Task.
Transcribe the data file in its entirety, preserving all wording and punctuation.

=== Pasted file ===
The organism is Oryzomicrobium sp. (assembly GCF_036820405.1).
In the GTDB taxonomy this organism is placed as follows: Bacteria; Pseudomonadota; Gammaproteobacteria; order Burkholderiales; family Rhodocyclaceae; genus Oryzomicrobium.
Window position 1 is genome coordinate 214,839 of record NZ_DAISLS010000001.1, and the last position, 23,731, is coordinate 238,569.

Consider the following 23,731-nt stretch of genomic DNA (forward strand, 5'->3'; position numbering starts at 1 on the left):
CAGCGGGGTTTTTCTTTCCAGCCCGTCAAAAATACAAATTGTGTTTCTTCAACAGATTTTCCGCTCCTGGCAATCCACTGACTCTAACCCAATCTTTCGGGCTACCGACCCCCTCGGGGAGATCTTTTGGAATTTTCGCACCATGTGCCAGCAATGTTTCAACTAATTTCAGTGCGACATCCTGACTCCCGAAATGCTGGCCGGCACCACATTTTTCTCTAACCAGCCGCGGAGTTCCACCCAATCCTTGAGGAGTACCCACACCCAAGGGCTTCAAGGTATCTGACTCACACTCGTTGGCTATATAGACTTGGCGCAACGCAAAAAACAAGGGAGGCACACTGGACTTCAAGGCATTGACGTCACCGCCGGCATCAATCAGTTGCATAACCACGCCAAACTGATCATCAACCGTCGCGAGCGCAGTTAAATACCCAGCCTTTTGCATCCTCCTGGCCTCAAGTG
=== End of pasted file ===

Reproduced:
The organism is Oryzomicrobium sp. (assembly GCF_036820405.1).
In the GTDB taxonomy this organism is placed as follows: Bacteria; Pseudomonadota; Gammaproteobacteria; order Burkholderiales; family Rhodocyclaceae; genus Oryzomicrobium.
Window position 1 is genome coordinate 214,839 of record NZ_DAISLS010000001.1, and the last position, 23,731, is coordinate 238,569.

Consider the following 23,731-nt stretch of genomic DNA (forward strand, 5'->3'; position numbering starts at 1 on the left):
CAGCGGGGTTTTTCTTTCCAGCCCGTCAAAAATACAAATTGTGTTTCTTCAACAGATTTTCCGCTCCTGGCAATCCACTGACTCTAACCCAATCTTTCGGGCTACCGACCCCCTCGGGGAGATCTTTTGGAATTTTCGCACCATGTGCCAGCAATGTTTCAACTAATTTCAGTGCGACATCCTGACTCCCGAAATGCTGGCCGGCACCACATTTTTCTCTAACCAGCCGCGGAGTTCCACCCAATCCTTGAGGAGTACCCACACCCAAGGGCTTCAAGGTATCTGACTCACACTCGTTGGCTATATAGACTTGGCGCAACGCAAAAAACAAGGGAGGCACACTGGACTTCAAGGCATTGACGTCACCGCCGGCATCAATCAGTTGCATAACCACGCCAAACTGATCATCAACCGTCGCGAGCGCAGTTAAATACCCAGCCTTTTGCATCCTCCTGGCCTCAAGTG